Wednesday, November 20, 2013

TCM TiVo Alert for November 23-30

TCM TiVo Alert
November 23-November 30


(November 28, 6:00 pm): There are few films that can touch the originality and the clever one-liners of 1979's The Muppet Movie. This third Muppet movie from 1984 doesn't, but it has some great moments and is worth seeing. The songs are not as catchy as the original Muppet film, but there are some good ones and the storyline in this 1984 movie is excellent. The gang graduates from college and are eager to take their campus variety show to Broadway. Things don't go well and the Muppets have to go their separate ways when they run out of money while Kermit, who works at a Manhattan dinner, figures out how to sell the show. (That the Muppet gang all graduated college at the same time and none can find white-collar jobs makes me wonder the true value of their education.) Kermit finally succeeds in finding a backer for his play only to miss a "Don't Walk" sign and get hit by a car causing him to lose his memory. I suppose a frog getting hit by a car could have more dire consequences. The best part of the film is Kermit, who can't remember his name after the accident, become Phil and working for a Madison Avenue advertising agency with fellow frogs, Phil, Jill and Gil. In one scene, the frogs are looking for a tagline for a soap product. Bill says, "How about this? Ocean Breeze Soap, it's just like talking an ocean cruise, only there's no boat and you don't actually go anywhere." Kermit says, "Why don't you try something like, Ocean Breeze Soap will get you clean." The others look at him confused. "You mean just say what the product does?" Jill asks. "No one's ever tried that before," says Gil. Kermit gets his memory back in time for opening night of the play, which, of course, is a huge hit. Also, Miss Piggy substitutes Gonzo with a real minister in the marriage scene at the end, tricking Kermit into marrying her. I doubt it's legal. Also, it's the first appearance of the Muppets as babies, which proved to be so popular that it resulted in a cartoon series that aired for eight seasons.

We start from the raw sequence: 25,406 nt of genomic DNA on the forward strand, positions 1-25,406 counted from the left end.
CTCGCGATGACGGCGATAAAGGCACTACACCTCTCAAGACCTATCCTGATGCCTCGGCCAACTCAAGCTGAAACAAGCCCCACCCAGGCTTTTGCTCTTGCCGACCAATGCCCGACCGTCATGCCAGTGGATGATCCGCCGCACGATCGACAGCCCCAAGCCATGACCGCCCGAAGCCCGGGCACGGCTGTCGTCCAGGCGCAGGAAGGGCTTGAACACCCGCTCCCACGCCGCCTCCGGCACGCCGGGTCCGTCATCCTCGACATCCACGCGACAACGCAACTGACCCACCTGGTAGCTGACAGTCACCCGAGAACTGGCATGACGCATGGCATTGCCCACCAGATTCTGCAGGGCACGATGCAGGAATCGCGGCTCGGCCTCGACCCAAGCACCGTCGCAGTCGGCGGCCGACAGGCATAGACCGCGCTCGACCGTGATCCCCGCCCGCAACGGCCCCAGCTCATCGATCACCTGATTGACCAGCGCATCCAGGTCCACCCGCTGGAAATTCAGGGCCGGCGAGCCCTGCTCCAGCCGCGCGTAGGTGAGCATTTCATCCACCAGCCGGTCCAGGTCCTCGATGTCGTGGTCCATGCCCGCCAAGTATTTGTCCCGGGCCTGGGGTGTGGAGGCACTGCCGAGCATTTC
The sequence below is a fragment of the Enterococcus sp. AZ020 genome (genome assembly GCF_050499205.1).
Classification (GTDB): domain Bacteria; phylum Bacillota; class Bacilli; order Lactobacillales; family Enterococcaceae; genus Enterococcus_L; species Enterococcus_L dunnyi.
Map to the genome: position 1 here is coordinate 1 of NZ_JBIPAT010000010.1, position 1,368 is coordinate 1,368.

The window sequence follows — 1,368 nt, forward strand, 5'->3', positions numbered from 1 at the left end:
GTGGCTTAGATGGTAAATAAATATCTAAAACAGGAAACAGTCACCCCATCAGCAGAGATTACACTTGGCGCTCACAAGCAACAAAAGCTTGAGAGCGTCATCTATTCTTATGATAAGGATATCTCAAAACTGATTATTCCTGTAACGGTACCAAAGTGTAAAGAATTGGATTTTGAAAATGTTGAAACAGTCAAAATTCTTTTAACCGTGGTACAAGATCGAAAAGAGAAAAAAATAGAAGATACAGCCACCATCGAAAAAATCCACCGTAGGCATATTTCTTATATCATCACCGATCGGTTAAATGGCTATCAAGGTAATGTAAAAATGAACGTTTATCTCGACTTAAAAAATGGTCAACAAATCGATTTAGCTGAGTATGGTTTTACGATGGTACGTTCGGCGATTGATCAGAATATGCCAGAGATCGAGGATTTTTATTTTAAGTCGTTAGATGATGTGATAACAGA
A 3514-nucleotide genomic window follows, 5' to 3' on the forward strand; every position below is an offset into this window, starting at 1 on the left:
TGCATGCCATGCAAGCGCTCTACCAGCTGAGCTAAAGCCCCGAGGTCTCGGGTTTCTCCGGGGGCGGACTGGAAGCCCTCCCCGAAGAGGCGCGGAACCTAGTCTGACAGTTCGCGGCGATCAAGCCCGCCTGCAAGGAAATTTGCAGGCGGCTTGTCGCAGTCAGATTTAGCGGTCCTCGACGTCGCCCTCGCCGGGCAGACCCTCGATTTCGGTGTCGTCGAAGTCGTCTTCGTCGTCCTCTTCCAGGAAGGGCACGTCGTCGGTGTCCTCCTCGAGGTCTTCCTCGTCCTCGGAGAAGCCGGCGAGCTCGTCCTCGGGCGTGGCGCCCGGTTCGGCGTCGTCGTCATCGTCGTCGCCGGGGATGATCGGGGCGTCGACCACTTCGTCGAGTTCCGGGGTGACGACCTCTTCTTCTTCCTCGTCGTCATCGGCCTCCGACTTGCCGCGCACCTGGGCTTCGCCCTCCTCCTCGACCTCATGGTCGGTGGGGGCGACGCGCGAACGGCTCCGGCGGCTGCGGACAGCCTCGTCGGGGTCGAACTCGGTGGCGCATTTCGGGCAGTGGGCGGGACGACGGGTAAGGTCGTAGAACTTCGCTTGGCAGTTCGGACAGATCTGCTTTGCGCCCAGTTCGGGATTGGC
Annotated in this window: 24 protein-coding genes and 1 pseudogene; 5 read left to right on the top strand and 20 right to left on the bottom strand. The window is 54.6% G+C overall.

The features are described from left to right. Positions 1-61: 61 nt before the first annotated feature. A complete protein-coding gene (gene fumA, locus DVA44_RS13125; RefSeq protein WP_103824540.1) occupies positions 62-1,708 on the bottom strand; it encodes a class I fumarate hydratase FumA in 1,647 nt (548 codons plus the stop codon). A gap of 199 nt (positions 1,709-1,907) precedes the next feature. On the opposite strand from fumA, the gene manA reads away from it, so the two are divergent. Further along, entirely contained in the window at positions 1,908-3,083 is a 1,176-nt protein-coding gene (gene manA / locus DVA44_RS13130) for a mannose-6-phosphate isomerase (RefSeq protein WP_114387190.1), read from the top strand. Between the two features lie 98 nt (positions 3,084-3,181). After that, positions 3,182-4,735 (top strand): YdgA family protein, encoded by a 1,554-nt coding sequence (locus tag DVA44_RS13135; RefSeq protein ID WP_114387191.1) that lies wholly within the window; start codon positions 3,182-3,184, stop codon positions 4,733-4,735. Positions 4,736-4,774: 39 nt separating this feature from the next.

(November 29, 11:00 am): Fresh off his "Man with No Name" trilogy, Clint Eastwood stars in...a Western. This could easily have been a disaster, but Eastwood is excellent as Jed Cooper, wrongly accused by a posse of killing a man and stealing his cattle. The posse hangs Cooper, who survives it and is left with a scar on his neck. Cooper, a lawman in the past, become a federal marshal and exacts his revenge against the members of the posse, which includes Bruce Dern, Ed Begley Sr., and Alan Hale Jr. When he tries to arrest members of the posse, they realize things won't work out well for them so they try to kill Cooper. Apparently they don't realize this is Eastwood and there's no way that's going to work. An excellent action film.


RIFIFI (November 27, 7:30 am): Leave it to a master craftsman like Jules Dassin to make one of the great Heist-Gone-Wrong films. Four cronies plan the perfect crime and have everything figured out to the letter – except for each other, and this proves to be the fatal mistake. Because it was a low-budget film, Dassin couldn’t afford a star like Jean Gabin, but he does quite fine with the hand he’s dealt. In his review for the French newspaper Arts, Francois Truffaut wrote: “Jules Dassin made the best ‘noir’ film I have ever see from the worst roman noir I have ever read.” The novel’s author, Auguste LeBreton, co-wrote the screenplay and later wrote Bob The Gambler, another top-notch crime thriller, for Jean-Paul Melville. It seems LeBreton translated better into film than he did into print.